√ 2000 Ch. Talbot: herby, cedar nose. Big red fruit at first, transitions into black fruits through the finish. Herby elements, dusty tannins. Excellent. Still can age for a long time. ~$110

M. Bignon is the mayor of his small town. In response to a teasing question, he replied, "Elected! There is no bribery!" However, he went on to say that Chateau Talbot is drunk at all of the village's holiday celebrations. So I'm clearly not the only one who would vote him back into office...

1998 Ch. Talbot: "The kind of vintage that's good to drink now," says M. Bignon. Light rose petal and (you guessed it,) cedar. Florals, subtle, pretty lovely. ~$85

1989 Ch. Talbot: M. Bignon: "A subtle vintage, again. You must be attentive; you have to taste very carefully, and if you do, you will love it." Very merde-y barnyard, herby, earthy terroir. Subtle tannins, florals, very nice. ~$100

* 1986 Ch. Talbot: wet leaves, perfume, cocoa powder, mushroom. My notes say, literally, "Oh mah gawd! Amazing!" Just lovely. Elegant development of secondary aromas. M. Bignon: "I hope you will be flabbergasted by it." My notes: "I am flabbergasted." ~$180

After another sumptuous course and knockout wine, I made a note of someone saying, "It's not a dinner… it's an orgy." But I have no idea who the speaker was! Carol? M. Bignon? Me?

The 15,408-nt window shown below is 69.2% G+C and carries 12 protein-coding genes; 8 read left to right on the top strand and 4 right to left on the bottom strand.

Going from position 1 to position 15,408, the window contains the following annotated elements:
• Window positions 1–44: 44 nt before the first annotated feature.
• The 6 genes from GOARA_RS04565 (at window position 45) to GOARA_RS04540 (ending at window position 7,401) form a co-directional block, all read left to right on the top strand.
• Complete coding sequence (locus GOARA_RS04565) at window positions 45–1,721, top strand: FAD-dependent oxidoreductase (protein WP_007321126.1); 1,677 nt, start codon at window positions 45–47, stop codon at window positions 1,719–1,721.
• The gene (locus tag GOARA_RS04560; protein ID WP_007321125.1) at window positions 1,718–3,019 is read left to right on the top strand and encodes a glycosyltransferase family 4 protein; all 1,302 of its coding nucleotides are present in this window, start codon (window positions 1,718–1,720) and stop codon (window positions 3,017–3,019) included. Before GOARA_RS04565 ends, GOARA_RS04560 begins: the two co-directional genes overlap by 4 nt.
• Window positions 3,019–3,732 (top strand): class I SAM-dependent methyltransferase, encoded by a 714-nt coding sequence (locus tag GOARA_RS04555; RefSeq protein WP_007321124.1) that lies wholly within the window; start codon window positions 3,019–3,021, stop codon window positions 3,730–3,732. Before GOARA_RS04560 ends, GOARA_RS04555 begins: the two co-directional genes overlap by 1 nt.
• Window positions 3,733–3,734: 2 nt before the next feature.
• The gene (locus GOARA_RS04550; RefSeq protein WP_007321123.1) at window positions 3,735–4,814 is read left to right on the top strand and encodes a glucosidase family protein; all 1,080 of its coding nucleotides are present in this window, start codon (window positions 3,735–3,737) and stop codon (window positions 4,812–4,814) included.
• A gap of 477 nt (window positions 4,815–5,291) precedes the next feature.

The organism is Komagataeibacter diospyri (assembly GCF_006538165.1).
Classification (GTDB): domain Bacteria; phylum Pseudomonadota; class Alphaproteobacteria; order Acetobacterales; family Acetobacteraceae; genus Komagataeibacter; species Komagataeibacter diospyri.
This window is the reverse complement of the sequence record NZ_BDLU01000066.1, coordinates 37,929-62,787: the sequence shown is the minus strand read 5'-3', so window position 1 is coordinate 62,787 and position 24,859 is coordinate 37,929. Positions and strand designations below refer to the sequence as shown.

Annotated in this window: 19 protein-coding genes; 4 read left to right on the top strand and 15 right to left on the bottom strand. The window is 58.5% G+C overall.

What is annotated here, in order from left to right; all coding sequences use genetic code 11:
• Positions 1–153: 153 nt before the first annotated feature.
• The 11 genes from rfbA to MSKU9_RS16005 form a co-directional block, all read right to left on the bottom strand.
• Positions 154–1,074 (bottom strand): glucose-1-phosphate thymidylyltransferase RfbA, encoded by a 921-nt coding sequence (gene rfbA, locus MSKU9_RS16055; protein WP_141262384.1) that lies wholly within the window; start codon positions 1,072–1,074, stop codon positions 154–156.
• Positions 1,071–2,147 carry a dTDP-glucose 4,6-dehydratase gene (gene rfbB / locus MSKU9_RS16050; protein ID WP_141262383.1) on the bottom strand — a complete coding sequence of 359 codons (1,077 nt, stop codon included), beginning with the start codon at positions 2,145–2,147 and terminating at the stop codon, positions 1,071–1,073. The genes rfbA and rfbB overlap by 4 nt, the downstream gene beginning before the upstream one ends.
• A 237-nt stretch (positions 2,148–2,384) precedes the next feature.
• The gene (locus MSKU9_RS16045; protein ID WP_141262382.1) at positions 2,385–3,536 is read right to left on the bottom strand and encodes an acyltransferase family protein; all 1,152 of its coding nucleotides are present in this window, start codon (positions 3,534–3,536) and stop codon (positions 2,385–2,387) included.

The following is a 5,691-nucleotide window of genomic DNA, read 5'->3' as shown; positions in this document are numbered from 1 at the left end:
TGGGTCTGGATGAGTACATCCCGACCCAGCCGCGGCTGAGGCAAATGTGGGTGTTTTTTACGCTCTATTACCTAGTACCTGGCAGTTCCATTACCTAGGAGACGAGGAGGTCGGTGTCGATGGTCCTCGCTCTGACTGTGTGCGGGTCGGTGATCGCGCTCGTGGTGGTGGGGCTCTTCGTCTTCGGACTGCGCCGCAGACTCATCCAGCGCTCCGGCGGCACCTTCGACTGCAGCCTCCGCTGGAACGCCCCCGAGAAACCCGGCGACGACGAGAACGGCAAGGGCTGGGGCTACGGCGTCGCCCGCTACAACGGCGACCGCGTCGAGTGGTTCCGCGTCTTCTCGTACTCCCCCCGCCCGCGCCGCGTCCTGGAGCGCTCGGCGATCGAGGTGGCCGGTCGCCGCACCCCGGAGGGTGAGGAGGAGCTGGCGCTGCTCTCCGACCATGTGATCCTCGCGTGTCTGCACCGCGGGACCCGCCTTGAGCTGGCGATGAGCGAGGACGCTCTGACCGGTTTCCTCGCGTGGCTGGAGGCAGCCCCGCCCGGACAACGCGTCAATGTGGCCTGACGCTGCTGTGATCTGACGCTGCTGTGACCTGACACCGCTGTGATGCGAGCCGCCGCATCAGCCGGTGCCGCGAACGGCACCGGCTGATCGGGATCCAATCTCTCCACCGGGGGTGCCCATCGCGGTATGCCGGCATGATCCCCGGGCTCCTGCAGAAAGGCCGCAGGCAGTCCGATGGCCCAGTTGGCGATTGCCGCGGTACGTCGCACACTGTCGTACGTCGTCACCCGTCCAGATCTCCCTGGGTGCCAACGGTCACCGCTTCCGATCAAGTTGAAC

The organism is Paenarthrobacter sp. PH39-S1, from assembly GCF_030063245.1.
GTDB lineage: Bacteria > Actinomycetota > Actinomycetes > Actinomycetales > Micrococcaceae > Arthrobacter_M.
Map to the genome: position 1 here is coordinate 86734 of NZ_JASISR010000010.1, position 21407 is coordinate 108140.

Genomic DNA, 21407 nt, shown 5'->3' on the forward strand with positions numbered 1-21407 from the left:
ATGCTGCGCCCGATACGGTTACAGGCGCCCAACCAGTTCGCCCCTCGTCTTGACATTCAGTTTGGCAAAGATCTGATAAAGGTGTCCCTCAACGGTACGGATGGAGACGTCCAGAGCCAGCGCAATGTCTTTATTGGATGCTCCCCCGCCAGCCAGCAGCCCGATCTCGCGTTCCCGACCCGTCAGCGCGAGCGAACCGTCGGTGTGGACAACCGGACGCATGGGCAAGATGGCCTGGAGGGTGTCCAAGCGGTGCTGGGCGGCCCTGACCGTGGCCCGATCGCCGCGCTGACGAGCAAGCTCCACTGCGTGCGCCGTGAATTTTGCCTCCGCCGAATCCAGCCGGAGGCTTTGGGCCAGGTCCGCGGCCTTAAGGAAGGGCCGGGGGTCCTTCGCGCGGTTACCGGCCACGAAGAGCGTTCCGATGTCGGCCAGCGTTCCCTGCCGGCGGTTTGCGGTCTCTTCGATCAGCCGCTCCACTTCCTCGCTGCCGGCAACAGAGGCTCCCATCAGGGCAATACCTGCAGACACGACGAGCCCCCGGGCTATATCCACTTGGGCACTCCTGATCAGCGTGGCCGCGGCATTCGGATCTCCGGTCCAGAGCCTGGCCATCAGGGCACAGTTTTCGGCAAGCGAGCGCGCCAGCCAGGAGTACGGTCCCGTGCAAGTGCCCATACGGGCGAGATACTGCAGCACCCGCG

* 1982 Ch. Talbot: Very merde-y! Red fruits, herbs, pungent. Lots of bright acidity still, anise, tarragon. Shows age well, but the fruit is still bright. ~$260

√ 1978 Ch. Talbot: wet earth, barnyard. Carol: "damp hay." Dried flowers, wet leaves, herbs. Super elegant. So lovely. Peppery, charcoal, tobacco. ~$85

A quick-and-dirty poll of our table's favorites had the majority (five) choosing the 1986. Two favored the 1982, with one each for the 2005, 1989, and 2001 (that was me; I obviously had many favorites, but the '01 was the one I wanted another bottle of immediately.)

Ch. Talbot doesn't make a dessert wine, but at the dinner they poured us a lovely 1986 Ch. Suduiraut Sauternes to pair with the dessert course. It was a medium-plus gold color, with florals, paraffin, and honeycomb on the nose. Violets, green apple, honey, marzipan. Carol, "ripe banana, vanilla pudding, cream puff." Light and bright for the vintage, good acidity, shortbread, baking spices, whiff of petrol, no obvious botrytis. ~$95

Carol and I absolutely rolled out of Le Perigord that evening, stuffed to the gills and sated by some truly amazing wines. Alas, somewhere on the cab ride home my cell phone went bye-bye, and with it, all of my painstakingly composed photos from the evening, including one of me and M. Bignon toasting my birthday. Thankfully, Carol had taken a few as well, which appear here—thanks, Carol!

If you are a lover of quality Bordeaux (and especially one at a relatively affordable price,) you can not go wrong with Chateau Talbot. It is also widely carried at the Total Wine & More chain stores, so is fairly readily available, even some of the slightly less-current vintages. But for the older vintages, you will have to seek out specialty wine stores or auctions to track one down. And believe me, it will be worth it.